Forbes: Why Home Equity Can Help Boost Retirement Security

As retirement savings continues to maintain its unusually low position on the priority list for many Americans squeezed by the current economic turmoil, the oft-discussed potential retirement crisis may be more visible according to three separate data points cited by Matthew O’Hara, head of portfolio management and research at alternative equity operating firm Unison in a column to Forbes.

“Less than a quarter of American workers surveyed feel very confident in their ability to retire comfortably at some point, according to the Transamerica Center for Retirement Studies,” O’Hara writes. “Among non-retirees, about the same number (25%) reported having no retirement savings, and only 40% of those surveyed in the Federal Reserve’s 2021 report on the economic well-being of American households have felt they were on the right track to save for retirement.”

At the same time, home equity has reached very high levels according to the mid-June report of the the wall street journal, which details that total home equity in the United States has risen to $27.8 trillion. More than $11 trillion of that total figure is accessible through some tapping instrument, O’Hara writes.

“Homeowners may be sitting on record levels of wealth – and many are considering options to tap into the value of their home to regain control of their financial health as they approach retirement,” he says.

Although a common tactic discussed by seniors for retirement planning purposes is to “downsize” into a smaller home, the current turmoil in the housing market may not indicate that such approach would be the best option, says O’Hara.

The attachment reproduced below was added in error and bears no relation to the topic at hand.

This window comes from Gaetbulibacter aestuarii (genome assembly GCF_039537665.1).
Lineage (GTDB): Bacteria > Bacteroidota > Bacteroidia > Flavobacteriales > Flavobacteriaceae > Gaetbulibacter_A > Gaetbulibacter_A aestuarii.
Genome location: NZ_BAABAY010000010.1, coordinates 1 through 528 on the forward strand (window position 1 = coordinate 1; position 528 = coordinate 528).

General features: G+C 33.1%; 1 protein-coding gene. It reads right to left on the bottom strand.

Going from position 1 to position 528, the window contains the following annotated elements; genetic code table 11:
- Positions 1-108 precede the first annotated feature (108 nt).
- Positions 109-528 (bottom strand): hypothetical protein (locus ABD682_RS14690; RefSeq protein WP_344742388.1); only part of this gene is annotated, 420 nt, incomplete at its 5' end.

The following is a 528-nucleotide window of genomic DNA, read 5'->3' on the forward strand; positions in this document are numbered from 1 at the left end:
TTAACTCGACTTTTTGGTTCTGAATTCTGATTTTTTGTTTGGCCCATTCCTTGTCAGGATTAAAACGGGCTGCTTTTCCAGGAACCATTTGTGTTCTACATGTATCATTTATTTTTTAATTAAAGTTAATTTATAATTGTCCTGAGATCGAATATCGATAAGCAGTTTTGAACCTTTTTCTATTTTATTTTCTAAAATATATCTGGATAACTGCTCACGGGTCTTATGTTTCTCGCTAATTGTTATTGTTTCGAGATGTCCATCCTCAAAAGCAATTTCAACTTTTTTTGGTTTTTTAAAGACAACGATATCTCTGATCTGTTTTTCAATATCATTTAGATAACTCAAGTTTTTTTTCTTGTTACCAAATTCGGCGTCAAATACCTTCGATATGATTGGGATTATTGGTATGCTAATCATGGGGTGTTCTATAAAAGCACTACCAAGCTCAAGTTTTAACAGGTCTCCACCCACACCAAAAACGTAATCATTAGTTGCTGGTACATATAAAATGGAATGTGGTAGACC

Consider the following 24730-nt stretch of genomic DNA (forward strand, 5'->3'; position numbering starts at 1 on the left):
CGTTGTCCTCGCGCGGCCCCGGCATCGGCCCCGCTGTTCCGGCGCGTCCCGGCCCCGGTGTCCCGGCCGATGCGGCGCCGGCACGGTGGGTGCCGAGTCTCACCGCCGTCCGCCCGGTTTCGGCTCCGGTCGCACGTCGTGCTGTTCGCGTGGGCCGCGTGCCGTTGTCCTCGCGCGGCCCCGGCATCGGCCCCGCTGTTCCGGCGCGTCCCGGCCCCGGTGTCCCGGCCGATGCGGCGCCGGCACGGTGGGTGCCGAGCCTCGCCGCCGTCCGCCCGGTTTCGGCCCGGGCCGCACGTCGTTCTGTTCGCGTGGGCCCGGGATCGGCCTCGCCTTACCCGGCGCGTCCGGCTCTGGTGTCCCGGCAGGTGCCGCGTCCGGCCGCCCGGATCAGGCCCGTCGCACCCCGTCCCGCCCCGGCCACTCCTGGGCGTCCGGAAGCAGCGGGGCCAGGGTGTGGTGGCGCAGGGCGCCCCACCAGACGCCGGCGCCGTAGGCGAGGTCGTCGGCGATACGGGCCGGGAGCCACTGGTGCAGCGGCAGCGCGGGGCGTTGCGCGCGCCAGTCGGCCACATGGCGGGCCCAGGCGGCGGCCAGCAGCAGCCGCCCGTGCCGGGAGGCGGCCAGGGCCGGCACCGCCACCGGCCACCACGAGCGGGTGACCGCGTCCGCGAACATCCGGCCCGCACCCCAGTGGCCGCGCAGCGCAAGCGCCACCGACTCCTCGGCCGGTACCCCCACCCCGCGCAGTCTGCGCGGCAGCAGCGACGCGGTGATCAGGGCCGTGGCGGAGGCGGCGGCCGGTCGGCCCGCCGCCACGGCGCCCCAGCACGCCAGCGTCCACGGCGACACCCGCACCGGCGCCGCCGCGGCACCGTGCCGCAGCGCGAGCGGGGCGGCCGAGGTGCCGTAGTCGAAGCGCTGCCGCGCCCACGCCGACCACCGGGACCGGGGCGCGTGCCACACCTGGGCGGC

“[U]In the current economic circumstances where home prices remain high, rates are rising and inflation is high, downsizing may not yield the financial return these homeowners are looking for,” he says. “In some cases, homeowners are finding that the asking prices for tiny homes in the desired area are comparable or equivalent to the proceeds they would get from selling their existing property, which significantly diminishes the value of downsizing. Selling a home can also trigger capital gains taxes, and even in the best-case scenario, moving is a hassle.

This is where aging in place may prove to be a better option, he says. While there can be varying benefits to opting for a debt-based option to leverage that net worth with a tool like a home equity line of credit (HELOC) or reverse mortgage, answering the retirement question in America with home equity is a point that O’Hara certainly aligns with the reverse mortgage industry.

“There’s no denying that we’re facing a retirement savings crisis in America,” he says. “Particularly in times of market volatility and uncertainty, homeowners need access to resources that enable them to leverage their home equity in retirement.”

Read the Forbes column.

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